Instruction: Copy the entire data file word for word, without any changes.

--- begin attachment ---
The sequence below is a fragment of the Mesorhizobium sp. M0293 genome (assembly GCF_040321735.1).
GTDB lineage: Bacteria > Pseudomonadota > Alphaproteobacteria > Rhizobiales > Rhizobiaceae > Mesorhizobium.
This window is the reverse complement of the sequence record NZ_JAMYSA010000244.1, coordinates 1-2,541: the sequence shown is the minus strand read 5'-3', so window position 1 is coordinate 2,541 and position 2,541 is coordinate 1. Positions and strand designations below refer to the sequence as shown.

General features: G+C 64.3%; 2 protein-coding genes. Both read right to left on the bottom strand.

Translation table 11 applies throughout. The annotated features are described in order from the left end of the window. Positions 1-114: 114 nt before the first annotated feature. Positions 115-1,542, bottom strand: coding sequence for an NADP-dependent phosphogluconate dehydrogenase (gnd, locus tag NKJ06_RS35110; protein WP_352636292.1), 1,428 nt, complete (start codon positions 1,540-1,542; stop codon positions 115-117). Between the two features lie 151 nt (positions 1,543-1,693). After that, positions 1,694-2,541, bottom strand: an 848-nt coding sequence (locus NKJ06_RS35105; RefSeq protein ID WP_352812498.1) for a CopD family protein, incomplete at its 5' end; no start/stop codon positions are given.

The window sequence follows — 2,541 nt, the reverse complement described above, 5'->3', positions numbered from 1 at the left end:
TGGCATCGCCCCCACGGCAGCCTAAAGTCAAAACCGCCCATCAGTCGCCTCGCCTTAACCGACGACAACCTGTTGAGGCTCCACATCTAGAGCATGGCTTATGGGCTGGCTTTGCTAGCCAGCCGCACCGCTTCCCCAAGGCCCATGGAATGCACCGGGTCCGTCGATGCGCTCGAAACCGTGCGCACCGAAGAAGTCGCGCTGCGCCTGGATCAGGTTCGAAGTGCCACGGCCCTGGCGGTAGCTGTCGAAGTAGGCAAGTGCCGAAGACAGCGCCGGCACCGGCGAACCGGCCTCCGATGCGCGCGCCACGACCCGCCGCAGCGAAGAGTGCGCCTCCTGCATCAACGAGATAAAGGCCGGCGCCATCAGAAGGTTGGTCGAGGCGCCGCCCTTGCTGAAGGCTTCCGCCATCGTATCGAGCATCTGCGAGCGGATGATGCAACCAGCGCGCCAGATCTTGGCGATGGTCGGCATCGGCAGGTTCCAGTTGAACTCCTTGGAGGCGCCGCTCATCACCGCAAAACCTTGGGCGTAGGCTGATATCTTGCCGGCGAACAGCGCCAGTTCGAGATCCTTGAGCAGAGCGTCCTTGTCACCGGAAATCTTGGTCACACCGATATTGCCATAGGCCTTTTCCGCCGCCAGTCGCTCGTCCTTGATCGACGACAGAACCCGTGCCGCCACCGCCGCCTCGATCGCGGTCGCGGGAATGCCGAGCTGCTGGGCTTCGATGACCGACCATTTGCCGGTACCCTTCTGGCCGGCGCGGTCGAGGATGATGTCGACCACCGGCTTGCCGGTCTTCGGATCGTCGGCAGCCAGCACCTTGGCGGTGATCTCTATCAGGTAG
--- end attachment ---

The sequence below is a fragment of the Mesorhizobium sp. M0293 genome (assembly GCF_040321735.1).
GTDB lineage: Bacteria > Pseudomonadota > Alphaproteobacteria > Rhizobiales > Rhizobiaceae > Mesorhizobium.
This window is the reverse complement of the sequence record NZ_JAMYSA010000244.1, coordinates 1-2,541: the sequence shown is the minus strand read 5'-3', so window position 1 is coordinate 2,541 and position 2,541 is coordinate 1. Positions and strand designations below refer to the sequence as shown.

General features: G+C 64.3%; 2 protein-coding genes. Both read right to left on the bottom strand.

Translation table 11 applies throughout. The annotated features are described in order from the left end of the window. Positions 1-114: 114 nt before the first annotated feature. Positions 115-1,542, bottom strand: coding sequence for an NADP-dependent phosphogluconate dehydrogenase (gnd, locus tag NKJ06_RS35110; protein WP_352636292.1), 1,428 nt, complete (start codon positions 1,540-1,542; stop codon positions 115-117). Between the two features lie 151 nt (positions 1,543-1,693). After that, positions 1,694-2,541, bottom strand: an 848-nt coding sequence (locus NKJ06_RS35105; RefSeq protein ID WP_352812498.1) for a CopD family protein, incomplete at its 5' end; no start/stop codon positions are given.

The window sequence follows — 2,541 nt, the reverse complement described above, 5'->3', positions numbered from 1 at the left end:
TGGCATCGCCCCCACGGCAGCCTAAAGTCAAAACCGCCCATCAGTCGCCTCGCCTTAACCGACGACAACCTGTTGAGGCTCCACATCTAGAGCATGGCTTATGGGCTGGCTTTGCTAGCCAGCCGCACCGCTTCCCCAAGGCCCATGGAATGCACCGGGTCCGTCGATGCGCTCGAAACCGTGCGCACCGAAGAAGTCGCGCTGCGCCTGGATCAGGTTCGAAGTGCCACGGCCCTGGCGGTAGCTGTCGAAGTAGGCAAGTGCCGAAGACAGCGCCGGCACCGGCGAACCGGCCTCCGATGCGCGCGCCACGACCCGCCGCAGCGAAGAGTGCGCCTCCTGCATCAACGAGATAAAGGCCGGCGCCATCAGAAGGTTGGTCGAGGCGCCGCCCTTGCTGAAGGCTTCCGCCATCGTATCGAGCATCTGCGAGCGGATGATGCAACCAGCGCGCCAGATCTTGGCGATGGTCGGCATCGGCAGGTTCCAGTTGAACTCCTTGGAGGCGCCGCTCATCACCGCAAAACCTTGGGCGTAGGCTGATATCTTGCCGGCGAACAGCGCCAGTTCGAGATCCTTGAGCAGAGCGTCCTTGTCACCGGAAATCTTGGTCACACCGATATTGCCATAGGCCTTTTCCGCCGCCAGTCGCTCGTCCTTGATCGACGACAGAACCCGTGCCGCCACCGCCGCCTCGATCGCGGTCGCGGGAATGCCGAGCTGCTGGGCTTCGATGACCGACCATTTGCCGGTACCCTTCTGGCCGGCGCGGTCGAGGATGATGTCGACCACCGGCTTGCCGGTCTTCGGATCGTCGGCAGCCAGCACCTTGGCGGTGATCTCTATCAGGTAG